PARIS (AP) — France has raised its alert to the highest level Wednesday after gunmen stormed the central Paris offices of a satirical newspaper and killed 12 people in what is being called a terrorist attack.
Police and a witness say masked gunmen with automatic weapons attacked the offices of Charlie Hebdo, which had been repeatedly threatened for publishing caricatures of the Prophet Muhammad, among other controversial sketches.
A prosecutor said the newspaper's editor and a cartoonist are among those killed.
French President Francois Hollande, who headed to the scene, said "several terrorist attacks were thwarted in recent weeks." France has reinforced security at houses of worship, stores, media offices and transportation.
An official of the SBP police union said the attackers escaped in two vehicles.
In 2011, the magazine's offices were firebombed after publishing a spoof issue that "invited" the Prophet Muhammad to be its guest editor. His caricature was on the cover.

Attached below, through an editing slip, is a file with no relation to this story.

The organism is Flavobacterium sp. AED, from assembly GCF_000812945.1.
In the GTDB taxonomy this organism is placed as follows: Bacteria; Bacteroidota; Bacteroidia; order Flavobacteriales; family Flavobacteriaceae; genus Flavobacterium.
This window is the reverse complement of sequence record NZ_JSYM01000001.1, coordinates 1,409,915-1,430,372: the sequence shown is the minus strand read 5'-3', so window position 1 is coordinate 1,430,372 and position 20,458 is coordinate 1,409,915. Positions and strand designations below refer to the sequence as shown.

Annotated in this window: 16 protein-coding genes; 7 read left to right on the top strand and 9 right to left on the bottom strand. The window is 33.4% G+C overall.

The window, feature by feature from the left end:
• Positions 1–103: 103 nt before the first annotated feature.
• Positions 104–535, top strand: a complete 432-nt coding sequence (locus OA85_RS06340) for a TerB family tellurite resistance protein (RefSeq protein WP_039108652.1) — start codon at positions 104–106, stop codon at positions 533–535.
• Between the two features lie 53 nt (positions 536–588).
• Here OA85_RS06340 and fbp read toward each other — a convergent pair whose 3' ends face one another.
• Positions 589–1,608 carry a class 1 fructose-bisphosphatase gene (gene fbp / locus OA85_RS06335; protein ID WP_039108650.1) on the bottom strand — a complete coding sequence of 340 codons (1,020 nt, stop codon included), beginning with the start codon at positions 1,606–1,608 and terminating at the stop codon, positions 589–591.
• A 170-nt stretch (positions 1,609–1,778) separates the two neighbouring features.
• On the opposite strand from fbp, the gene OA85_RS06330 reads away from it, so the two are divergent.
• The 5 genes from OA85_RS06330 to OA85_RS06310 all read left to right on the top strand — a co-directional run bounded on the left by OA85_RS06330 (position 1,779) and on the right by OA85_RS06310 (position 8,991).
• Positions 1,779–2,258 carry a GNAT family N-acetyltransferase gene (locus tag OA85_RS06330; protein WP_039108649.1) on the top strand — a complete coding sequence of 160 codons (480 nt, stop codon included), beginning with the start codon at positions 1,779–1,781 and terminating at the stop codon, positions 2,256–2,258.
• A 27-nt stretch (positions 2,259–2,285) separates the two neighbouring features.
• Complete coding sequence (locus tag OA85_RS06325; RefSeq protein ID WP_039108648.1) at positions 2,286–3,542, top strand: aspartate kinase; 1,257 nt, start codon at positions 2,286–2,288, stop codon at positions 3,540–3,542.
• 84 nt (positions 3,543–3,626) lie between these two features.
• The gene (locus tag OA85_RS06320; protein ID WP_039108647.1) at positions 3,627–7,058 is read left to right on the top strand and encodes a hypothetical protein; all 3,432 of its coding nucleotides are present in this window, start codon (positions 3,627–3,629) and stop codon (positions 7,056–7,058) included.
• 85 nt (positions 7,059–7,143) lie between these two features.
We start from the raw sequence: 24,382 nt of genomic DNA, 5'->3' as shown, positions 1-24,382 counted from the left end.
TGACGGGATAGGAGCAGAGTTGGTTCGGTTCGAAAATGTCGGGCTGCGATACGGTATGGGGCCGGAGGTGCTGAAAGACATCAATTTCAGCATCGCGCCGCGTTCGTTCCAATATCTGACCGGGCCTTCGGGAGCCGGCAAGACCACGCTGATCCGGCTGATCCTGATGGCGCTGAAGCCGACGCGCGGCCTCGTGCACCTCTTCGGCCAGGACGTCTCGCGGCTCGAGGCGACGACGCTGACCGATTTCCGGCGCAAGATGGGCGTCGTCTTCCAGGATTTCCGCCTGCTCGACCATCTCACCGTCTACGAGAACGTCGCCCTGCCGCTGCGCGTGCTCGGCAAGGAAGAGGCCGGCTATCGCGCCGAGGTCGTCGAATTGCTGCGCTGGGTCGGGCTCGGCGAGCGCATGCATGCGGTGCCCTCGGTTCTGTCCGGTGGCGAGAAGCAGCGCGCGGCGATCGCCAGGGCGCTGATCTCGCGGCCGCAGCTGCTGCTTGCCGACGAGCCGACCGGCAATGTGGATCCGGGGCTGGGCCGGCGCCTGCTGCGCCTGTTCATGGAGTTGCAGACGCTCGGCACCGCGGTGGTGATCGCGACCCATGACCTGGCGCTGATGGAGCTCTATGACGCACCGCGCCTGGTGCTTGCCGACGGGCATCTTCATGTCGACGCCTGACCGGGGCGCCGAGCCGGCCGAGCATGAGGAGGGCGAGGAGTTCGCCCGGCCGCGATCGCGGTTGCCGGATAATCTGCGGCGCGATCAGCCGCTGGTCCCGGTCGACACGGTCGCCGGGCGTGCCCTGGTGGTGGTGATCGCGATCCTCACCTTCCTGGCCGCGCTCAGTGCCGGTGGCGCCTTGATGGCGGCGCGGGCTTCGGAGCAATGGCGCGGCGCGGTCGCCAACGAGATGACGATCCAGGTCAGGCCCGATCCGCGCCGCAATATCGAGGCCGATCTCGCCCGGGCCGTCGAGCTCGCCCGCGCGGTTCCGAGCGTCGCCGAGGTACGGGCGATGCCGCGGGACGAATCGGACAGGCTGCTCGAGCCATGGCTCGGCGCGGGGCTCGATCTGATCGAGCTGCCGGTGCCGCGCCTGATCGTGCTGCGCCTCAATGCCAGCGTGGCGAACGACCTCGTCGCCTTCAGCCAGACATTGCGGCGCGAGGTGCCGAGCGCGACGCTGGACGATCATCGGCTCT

But even though the outlet had prompted threats from radical Muslims in the past, it hadn't stopped poking fun at the extremists.
Just minutes before the attack, the newspaper tweeted a cartoon in which the leader of the Islamic State group is seen giving New Year's wishes.
Another cartoon, which appeared in this week's issue, was entitled, "Still No Attacks in France." It had a caricature of an extremist fighter saying, "Just wait -- we have until the end of January to present our New Year's wishes."
Embedded below, video uploaded by French media outlet France 24 shows people escaping through the Charlie Hebdo roof.
Prime Minister of Great Britain David Cameron called the attack "sickening."
"We stand with the French people in the fight against terror and defending the freedom of the press," he wrote.
Calling France "America's oldest ally," President Barack Obama said he's offered U.S. resources to help catch the attackers.
"France, and the great city of Paris where this outrageous attack took place, officer the world a timeless example that will endure well beyond the hateful vision of these killers," Obama said in a statement.